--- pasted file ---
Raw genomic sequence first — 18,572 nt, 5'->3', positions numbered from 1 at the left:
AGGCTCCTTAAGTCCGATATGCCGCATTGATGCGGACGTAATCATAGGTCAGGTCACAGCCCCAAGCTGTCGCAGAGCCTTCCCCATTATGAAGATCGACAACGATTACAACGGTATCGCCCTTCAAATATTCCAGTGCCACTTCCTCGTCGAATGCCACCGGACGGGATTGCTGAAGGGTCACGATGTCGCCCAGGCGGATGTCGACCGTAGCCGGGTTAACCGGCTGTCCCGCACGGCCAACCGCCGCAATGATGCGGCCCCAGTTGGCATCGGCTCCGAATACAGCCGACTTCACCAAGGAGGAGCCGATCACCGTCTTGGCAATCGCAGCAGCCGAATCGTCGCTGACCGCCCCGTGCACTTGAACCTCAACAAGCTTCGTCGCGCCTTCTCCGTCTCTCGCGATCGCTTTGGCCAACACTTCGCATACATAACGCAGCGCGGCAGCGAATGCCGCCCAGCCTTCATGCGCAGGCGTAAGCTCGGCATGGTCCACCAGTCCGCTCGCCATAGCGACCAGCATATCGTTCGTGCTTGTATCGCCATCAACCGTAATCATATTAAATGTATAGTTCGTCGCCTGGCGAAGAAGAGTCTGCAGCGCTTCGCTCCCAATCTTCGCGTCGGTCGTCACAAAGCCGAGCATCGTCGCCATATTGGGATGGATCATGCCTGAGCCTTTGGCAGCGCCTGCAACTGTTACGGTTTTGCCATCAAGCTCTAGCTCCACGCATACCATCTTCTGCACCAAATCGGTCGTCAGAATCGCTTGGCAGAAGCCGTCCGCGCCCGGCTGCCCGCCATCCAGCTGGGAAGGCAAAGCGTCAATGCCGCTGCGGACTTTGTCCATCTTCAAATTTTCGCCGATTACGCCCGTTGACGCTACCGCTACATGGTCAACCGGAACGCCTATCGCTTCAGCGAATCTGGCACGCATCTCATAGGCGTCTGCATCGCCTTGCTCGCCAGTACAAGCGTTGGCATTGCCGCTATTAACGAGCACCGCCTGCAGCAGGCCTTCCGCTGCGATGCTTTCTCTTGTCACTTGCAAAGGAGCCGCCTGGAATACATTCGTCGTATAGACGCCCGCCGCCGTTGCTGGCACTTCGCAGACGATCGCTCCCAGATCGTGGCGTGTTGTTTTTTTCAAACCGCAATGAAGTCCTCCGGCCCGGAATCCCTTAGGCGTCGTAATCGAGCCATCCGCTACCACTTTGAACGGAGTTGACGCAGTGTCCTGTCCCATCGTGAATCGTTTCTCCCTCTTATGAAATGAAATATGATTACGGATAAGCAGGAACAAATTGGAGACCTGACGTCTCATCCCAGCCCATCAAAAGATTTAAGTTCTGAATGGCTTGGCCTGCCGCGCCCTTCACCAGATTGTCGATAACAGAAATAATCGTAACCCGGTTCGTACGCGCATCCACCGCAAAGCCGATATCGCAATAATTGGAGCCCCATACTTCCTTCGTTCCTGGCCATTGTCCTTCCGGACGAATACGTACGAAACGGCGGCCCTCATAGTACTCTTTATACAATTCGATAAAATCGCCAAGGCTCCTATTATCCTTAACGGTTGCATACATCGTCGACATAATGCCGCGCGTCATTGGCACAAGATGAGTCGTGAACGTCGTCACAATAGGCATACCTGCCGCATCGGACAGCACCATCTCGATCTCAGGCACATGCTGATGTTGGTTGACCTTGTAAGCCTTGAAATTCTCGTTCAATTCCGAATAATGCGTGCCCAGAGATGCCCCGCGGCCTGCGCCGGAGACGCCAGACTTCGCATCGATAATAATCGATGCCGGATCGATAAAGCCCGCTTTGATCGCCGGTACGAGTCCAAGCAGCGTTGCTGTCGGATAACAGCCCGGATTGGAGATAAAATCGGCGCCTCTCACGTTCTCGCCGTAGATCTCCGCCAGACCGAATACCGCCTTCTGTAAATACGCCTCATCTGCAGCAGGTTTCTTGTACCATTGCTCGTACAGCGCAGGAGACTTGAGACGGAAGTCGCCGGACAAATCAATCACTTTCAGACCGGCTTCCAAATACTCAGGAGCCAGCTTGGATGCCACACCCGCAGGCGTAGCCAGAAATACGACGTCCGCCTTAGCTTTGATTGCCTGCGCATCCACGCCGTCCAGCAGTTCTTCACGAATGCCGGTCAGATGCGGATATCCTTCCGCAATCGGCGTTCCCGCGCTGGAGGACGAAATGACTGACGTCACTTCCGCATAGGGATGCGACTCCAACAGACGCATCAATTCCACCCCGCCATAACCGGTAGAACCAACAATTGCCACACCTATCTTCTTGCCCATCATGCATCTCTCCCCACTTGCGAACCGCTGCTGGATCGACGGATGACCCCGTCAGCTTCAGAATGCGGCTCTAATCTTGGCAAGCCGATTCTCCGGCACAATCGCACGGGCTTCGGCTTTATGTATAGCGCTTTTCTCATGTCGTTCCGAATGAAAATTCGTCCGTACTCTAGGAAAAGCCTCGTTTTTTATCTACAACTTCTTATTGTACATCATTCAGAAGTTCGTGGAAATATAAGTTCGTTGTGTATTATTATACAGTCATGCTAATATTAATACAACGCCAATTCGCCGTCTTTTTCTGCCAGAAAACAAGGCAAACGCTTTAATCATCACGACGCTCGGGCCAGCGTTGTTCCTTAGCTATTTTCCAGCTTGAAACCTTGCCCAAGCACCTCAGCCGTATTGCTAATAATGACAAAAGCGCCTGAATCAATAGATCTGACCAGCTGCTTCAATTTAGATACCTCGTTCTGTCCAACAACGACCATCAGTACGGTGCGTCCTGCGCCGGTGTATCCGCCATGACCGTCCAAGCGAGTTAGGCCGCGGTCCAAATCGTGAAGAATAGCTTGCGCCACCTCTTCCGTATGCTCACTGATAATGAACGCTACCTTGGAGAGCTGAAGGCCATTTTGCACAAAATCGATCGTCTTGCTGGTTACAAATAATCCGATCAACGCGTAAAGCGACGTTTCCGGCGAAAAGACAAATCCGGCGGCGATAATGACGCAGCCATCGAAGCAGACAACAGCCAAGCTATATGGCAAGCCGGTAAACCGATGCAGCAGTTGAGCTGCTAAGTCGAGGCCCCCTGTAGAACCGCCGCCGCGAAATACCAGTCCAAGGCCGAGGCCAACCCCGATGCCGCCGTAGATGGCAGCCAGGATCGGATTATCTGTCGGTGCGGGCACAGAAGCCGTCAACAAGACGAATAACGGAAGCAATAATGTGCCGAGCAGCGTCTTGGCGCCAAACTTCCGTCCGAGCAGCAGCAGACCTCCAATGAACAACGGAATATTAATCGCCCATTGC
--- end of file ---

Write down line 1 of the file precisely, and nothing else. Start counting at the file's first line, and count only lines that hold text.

Raw genomic sequence first — 18,572 nt, 5'->3', positions numbered from 1 at the left: